Matchless G45

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Matchless G45

The progenitor of the MatchlessG45 made its first appearance at the 1951 Manx Grand Prix when Robin Sherry rode a machine clearly derived from the G9 twin to a highly creditable 4th place. The same motorcycle returned to the Island in 1952, firstly in the hands of Ernie Ring in the 1952 TT who failed to finish and then in the Senior Manx Grand Prix where it set new race and lap records on it's way to securing victory in the hands of Derek Farrant.

Following these successes development of what was now typed the G45 continued under the direction of H J Hatch with a view to putting the machine into production for the 1953 season. From AMC's marketing point of view a racing twin clearly derived from the roadgoing G9/Model 20 machines could help them establish their twin cylinder range in an increasingly competitive market and experience gained with the racing machine could be applied to "hotter" variants of the G9/Model 20 intended for the North American market.

The new model benefited from the development work already carried out on the 7R utilising that models cycle parts in largely unaltered form to house the engine and transmission. At first sight the engine itself appeared familiar resembling as it did the roadgoing G9 power unit and retaining the 66mm x 72.8mm dimensions of the road model. However there were considerable differences, the crankshaft was of an alloy steel forging and featured shrunk on flywheels. The cylinder heads which accommodated a pair of Amal GP carburettors were alloy castings and were topped by electron rocker covers (which enclosed a considerably revised valve train) as were the separate cylinders which featured deep finning to aid cooling. Items such as the camshafts, which were of a more radical profile, valve springs, valves and pistons also differed markedly from the road going engine. What is possibly more surprising is what was retained from the road going power plant. The timing gear and oil pump, the majority of the main bearings and the conrods were all taken from the production engine and in use gave very little trouble. In fact the most common cause for engine failure in what was a generally reliable power unit was the special alloy pushrods. A chain primary drive took the power from the engine to a Burman racing gearbox.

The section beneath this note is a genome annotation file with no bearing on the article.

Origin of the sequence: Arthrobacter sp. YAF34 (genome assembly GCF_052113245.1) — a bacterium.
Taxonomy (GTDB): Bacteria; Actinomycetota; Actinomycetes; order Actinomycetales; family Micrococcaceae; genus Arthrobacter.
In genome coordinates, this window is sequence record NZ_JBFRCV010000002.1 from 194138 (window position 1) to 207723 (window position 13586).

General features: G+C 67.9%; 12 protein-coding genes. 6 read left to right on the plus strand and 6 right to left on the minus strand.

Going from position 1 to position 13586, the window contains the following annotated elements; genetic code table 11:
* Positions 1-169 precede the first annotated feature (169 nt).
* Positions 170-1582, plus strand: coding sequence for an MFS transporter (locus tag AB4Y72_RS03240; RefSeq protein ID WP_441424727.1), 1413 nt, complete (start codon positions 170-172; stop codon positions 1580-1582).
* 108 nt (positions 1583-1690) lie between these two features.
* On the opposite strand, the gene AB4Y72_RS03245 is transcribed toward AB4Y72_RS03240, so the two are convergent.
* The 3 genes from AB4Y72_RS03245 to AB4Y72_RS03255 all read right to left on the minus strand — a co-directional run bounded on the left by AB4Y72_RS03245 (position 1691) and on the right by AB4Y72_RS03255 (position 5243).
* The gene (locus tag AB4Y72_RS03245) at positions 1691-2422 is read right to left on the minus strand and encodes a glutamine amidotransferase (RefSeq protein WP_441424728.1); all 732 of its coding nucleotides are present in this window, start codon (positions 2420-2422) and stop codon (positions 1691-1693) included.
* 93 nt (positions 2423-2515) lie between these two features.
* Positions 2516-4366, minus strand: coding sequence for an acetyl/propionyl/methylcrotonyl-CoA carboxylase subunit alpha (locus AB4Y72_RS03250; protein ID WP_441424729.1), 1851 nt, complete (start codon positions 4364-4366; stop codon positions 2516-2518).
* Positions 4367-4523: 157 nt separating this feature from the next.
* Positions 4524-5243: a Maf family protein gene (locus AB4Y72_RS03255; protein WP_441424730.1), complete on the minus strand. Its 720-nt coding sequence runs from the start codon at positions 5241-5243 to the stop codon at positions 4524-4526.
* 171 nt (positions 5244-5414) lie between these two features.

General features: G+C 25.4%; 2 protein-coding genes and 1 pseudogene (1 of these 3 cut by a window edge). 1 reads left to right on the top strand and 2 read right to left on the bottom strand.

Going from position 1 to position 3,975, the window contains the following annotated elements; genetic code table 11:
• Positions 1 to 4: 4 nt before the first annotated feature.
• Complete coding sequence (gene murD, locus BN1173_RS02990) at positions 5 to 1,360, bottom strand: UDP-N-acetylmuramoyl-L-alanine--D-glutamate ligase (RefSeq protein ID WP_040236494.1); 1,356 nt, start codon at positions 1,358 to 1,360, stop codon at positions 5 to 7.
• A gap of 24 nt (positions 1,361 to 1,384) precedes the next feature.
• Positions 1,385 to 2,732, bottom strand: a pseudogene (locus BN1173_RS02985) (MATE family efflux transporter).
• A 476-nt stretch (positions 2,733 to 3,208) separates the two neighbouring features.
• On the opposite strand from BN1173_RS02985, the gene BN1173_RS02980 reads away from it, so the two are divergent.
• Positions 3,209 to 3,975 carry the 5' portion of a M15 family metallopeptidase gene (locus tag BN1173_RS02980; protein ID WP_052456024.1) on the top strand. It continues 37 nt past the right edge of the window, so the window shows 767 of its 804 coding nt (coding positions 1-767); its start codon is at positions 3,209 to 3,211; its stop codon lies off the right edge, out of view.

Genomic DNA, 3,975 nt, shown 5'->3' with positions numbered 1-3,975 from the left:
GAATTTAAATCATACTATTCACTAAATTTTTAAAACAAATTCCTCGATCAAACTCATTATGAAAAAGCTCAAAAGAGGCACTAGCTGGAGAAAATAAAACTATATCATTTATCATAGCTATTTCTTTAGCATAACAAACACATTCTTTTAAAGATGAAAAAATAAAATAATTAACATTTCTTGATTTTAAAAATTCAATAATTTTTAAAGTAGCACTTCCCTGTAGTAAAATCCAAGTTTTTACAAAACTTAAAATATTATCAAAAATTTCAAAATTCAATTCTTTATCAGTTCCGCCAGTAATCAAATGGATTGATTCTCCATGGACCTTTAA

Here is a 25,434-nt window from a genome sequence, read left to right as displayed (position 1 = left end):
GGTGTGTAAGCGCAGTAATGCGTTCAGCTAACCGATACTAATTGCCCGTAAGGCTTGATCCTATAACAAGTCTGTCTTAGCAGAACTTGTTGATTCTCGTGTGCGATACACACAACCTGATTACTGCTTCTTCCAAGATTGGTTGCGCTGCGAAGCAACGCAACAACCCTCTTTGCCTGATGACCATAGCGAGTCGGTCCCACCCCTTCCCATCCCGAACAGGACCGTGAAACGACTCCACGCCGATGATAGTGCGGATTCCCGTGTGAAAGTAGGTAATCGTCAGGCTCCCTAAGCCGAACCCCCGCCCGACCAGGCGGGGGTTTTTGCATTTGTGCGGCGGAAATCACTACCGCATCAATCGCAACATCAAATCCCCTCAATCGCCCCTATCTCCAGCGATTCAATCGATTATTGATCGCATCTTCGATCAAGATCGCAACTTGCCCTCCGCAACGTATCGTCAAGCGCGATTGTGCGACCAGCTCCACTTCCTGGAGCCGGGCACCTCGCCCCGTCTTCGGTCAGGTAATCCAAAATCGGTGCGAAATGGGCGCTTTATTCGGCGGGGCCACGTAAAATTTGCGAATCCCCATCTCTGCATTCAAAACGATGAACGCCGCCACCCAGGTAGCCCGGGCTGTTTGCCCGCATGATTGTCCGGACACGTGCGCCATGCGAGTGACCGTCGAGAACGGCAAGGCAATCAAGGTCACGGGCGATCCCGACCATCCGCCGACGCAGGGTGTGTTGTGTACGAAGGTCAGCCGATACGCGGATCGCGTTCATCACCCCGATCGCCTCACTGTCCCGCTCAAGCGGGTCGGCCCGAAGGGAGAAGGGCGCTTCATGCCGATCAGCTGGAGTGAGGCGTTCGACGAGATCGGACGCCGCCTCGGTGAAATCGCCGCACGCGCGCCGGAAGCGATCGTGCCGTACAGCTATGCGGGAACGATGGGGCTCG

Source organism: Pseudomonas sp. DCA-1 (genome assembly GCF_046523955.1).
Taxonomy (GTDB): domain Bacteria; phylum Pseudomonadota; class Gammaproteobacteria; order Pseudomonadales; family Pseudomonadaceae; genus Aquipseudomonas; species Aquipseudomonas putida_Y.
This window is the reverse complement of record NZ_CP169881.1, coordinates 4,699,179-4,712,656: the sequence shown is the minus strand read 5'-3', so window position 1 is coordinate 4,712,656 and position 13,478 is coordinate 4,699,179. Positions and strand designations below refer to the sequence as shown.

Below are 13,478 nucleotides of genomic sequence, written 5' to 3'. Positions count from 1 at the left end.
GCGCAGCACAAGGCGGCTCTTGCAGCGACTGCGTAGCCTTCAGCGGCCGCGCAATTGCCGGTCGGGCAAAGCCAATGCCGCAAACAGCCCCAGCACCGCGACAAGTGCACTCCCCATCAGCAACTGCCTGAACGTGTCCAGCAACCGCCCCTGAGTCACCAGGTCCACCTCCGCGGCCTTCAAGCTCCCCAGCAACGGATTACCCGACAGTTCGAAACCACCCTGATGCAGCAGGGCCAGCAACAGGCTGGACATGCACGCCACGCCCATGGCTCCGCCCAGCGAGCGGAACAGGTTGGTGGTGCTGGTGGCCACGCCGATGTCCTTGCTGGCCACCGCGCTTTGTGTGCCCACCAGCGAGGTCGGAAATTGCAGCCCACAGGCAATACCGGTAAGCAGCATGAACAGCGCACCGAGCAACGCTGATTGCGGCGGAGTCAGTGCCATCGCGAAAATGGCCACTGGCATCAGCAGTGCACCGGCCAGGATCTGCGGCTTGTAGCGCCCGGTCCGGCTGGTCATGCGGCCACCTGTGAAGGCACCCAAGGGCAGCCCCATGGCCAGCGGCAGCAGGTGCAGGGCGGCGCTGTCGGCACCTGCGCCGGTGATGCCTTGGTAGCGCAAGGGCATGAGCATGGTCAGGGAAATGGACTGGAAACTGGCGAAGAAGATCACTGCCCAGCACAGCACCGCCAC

The G45 achieved some remarkable successes on the track during the mid fifties, including two Senior wins in the New Zealand Grand Prix a fifth in the 1955 Dutch TT and two sixth places in the 1955 and 1956 TT's, however even when the machine was at its height it did not seem to get the support from AMC that one would have imagined. A minor redesign occurred during 1956 with revised head castings and an improved valve train being introduced but little else was done to develop the machine despite its potential, development instead shifted to an enlarged version of the overhead cam 7R single which emerged in 1958 as the Matchless G50 entering production in 1959